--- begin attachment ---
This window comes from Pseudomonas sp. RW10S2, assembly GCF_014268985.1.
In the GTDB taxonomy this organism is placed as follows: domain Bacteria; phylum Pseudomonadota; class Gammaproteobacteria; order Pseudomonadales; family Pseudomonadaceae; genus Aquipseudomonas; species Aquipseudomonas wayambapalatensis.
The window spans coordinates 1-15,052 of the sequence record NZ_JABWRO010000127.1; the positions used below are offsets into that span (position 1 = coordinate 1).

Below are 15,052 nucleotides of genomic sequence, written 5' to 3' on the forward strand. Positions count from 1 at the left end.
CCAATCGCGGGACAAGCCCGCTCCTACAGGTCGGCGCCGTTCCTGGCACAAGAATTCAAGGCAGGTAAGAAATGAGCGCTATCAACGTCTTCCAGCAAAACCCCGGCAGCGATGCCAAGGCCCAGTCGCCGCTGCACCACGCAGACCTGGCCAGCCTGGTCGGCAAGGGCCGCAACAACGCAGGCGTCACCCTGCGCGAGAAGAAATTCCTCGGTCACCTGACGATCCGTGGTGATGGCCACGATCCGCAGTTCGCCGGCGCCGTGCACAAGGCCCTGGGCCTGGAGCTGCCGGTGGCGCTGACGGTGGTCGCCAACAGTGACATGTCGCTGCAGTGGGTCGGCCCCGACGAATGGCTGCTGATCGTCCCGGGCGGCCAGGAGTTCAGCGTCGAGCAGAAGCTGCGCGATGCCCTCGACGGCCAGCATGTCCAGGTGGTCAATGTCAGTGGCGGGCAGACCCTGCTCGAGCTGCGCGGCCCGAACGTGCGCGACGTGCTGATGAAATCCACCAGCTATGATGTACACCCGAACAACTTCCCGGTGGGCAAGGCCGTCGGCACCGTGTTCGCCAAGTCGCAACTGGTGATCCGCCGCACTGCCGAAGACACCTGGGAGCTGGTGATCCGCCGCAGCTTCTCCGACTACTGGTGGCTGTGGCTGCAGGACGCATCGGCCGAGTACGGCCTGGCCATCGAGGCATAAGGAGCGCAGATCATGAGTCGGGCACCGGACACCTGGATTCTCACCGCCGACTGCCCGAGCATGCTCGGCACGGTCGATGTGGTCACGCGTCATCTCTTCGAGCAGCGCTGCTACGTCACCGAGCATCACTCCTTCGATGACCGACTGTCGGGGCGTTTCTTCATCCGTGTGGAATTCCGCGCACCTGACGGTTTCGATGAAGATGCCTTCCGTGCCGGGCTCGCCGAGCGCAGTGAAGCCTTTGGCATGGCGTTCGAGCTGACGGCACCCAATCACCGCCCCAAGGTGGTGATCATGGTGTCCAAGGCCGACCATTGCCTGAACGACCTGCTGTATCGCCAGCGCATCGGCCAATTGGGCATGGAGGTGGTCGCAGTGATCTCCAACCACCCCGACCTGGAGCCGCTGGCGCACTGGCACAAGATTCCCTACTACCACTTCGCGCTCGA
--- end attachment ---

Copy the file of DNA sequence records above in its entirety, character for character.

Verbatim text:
This window comes from Pseudomonas sp. RW10S2, assembly GCF_014268985.1.
In the GTDB taxonomy this organism is placed as follows: domain Bacteria; phylum Pseudomonadota; class Gammaproteobacteria; order Pseudomonadales; family Pseudomonadaceae; genus Aquipseudomonas; species Aquipseudomonas wayambapalatensis.
The window spans coordinates 1-15,052 of the sequence record NZ_JABWRO010000127.1; the positions used below are offsets into that span (position 1 = coordinate 1).

Below are 15,052 nucleotides of genomic sequence, written 5' to 3' on the forward strand. Positions count from 1 at the left end.
CCAATCGCGGGACAAGCCCGCTCCTACAGGTCGGCGCCGTTCCTGGCACAAGAATTCAAGGCAGGTAAGAAATGAGCGCTATCAACGTCTTCCAGCAAAACCCCGGCAGCGATGCCAAGGCCCAGTCGCCGCTGCACCACGCAGACCTGGCCAGCCTGGTCGGCAAGGGCCGCAACAACGCAGGCGTCACCCTGCGCGAGAAGAAATTCCTCGGTCACCTGACGATCCGTGGTGATGGCCACGATCCGCAGTTCGCCGGCGCCGTGCACAAGGCCCTGGGCCTGGAGCTGCCGGTGGCGCTGACGGTGGTCGCCAACAGTGACATGTCGCTGCAGTGGGTCGGCCCCGACGAATGGCTGCTGATCGTCCCGGGCGGCCAGGAGTTCAGCGTCGAGCAGAAGCTGCGCGATGCCCTCGACGGCCAGCATGTCCAGGTGGTCAATGTCAGTGGCGGGCAGACCCTGCTCGAGCTGCGCGGCCCGAACGTGCGCGACGTGCTGATGAAATCCACCAGCTATGATGTACACCCGAACAACTTCCCGGTGGGCAAGGCCGTCGGCACCGTGTTCGCCAAGTCGCAACTGGTGATCCGCCGCACTGCCGAAGACACCTGGGAGCTGGTGATCCGCCGCAGCTTCTCCGACTACTGGTGGCTGTGGCTGCAGGACGCATCGGCCGAGTACGGCCTGGCCATCGAGGCATAAGGAGCGCAGATCATGAGTCGGGCACCGGACACCTGGATTCTCACCGCCGACTGCCCGAGCATGCTCGGCACGGTCGATGTGGTCACGCGTCATCTCTTCGAGCAGCGCTGCTACGTCACCGAGCATCACTCCTTCGATGACCGACTGTCGGGGCGTTTCTTCATCCGTGTGGAATTCCGCGCACCTGACGGTTTCGATGAAGATGCCTTCCGTGCCGGGCTCGCCGAGCGCAGTGAAGCCTTTGGCATGGCGTTCGAGCTGACGGCACCCAATCACCGCCCCAAGGTGGTGATCATGGTGTCCAAGGCCGACCATTGCCTGAACGACCTGCTGTATCGCCAGCGCATCGGCCAATTGGGCATGGAGGTGGTCGCAGTGATCTCCAACCACCCCGACCTGGAGCCGCTGGCGCACTGGCACAAGATTCCCTACTACCACTTCGCGCTCGA